The commonality spotted by many SEO’s in the industry is that there are many keyword phrases which used to show a local map pack, but no longer do (Mike Blumenthal, a well-known local SEO expert, noticed that real estate type keywords in particular seemed to be the ones that were most significantly impacted, which he indicates in his comment here). Moz’s graph is showing that local search results seem to have regulated back to normal around July 29, 2014 – Barry Schwartz reached out to Google to confirm if we were already seeing a fresh of the Pigeon algorithm, but they would not confirm nor deny.
HTTPS / SSL Algorithm
Release Date: August 6, 2014
During my trip to SMX West this year, Matt Cutts stated that he would love to see websites that utilize SSL certificates (i.e. https://www.wellsfargo.com; note the HTTPS vs. HTTP, which means this website is secured) receive a ranking boost for providing a secured website to their websites visitors. Well, it seems he knew more than he was letting on – five months later and Google officially announced that they now provide a minor ranking boost to websites that have SSL certificates installed. They also suggested that they might increase the weight of this ranking signal in the future.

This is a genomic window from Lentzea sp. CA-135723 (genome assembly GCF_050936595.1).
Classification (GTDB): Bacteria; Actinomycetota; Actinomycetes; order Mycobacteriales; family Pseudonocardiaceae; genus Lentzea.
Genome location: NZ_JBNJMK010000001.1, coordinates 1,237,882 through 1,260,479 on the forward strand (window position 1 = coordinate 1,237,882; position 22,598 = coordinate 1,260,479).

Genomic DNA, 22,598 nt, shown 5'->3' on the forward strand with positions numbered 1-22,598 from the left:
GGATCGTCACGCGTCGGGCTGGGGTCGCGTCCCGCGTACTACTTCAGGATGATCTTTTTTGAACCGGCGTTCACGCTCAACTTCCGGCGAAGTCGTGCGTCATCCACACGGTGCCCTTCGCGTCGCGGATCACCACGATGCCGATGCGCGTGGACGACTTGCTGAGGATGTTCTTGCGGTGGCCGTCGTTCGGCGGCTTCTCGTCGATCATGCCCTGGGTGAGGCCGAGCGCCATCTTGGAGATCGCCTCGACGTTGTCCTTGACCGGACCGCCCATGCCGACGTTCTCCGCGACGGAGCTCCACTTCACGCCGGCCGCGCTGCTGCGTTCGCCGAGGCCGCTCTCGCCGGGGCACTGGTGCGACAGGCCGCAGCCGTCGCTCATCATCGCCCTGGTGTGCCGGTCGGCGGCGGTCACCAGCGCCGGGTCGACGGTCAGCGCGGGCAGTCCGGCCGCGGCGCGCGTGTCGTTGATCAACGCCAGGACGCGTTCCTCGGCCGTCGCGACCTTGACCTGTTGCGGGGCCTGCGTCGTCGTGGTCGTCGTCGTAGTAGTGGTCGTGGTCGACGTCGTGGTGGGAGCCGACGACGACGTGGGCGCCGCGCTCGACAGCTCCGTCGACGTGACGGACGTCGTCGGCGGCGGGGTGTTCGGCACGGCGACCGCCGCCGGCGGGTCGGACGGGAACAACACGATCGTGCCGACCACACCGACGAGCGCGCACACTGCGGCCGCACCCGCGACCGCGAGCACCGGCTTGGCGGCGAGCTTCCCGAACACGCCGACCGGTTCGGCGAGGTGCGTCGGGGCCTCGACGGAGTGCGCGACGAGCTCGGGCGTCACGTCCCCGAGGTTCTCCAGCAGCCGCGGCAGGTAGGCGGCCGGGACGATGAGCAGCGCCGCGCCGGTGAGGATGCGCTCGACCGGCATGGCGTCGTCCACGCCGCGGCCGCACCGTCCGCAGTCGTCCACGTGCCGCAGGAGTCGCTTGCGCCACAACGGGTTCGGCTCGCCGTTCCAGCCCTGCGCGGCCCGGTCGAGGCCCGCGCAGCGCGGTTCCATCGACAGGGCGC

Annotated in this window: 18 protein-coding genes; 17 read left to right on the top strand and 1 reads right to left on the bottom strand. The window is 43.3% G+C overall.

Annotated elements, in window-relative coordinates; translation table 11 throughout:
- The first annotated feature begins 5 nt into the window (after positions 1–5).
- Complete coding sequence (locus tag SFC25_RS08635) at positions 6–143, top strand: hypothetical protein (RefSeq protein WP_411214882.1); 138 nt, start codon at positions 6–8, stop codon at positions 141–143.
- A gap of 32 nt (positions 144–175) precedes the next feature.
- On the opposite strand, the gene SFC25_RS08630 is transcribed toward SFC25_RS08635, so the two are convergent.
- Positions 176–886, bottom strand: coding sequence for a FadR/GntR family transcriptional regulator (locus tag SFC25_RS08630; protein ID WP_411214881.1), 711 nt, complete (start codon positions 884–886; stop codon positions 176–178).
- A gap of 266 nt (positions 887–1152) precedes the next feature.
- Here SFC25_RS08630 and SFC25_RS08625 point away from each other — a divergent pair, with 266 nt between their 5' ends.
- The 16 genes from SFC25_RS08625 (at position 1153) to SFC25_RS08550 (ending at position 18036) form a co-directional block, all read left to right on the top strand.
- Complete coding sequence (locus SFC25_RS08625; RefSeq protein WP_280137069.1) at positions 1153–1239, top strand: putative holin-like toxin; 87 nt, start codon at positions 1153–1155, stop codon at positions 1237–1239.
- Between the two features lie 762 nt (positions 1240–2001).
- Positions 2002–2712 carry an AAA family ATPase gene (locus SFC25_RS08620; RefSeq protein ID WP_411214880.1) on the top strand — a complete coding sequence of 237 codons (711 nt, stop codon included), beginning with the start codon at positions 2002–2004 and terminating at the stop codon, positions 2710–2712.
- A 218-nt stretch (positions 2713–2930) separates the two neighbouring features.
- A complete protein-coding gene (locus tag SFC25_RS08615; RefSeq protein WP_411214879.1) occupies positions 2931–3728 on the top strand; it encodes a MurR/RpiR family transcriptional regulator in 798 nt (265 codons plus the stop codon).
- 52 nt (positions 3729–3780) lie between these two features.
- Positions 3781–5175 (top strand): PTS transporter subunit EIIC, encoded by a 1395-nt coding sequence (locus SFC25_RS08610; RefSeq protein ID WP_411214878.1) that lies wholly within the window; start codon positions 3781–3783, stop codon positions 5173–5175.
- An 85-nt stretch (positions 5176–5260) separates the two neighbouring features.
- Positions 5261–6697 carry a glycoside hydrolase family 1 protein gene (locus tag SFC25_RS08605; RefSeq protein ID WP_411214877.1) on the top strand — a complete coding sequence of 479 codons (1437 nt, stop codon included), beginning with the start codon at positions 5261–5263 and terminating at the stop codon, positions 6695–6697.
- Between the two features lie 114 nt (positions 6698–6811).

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The Google Algorithms Keep Coming, and Coming, and Coming ….
As you can see, we SEO’s have our hands full. There are only a handful of algorithms (out of the hundreds of updates Google makes per year) that are significant enough for Google to publicly announce, but it truly is a never ending battle. One day you might have 1st page rankings for “Denver Plumber”, the next week you could fall off to the 5th page or even farther, and then you could find yourself ranking higher in the weeks following.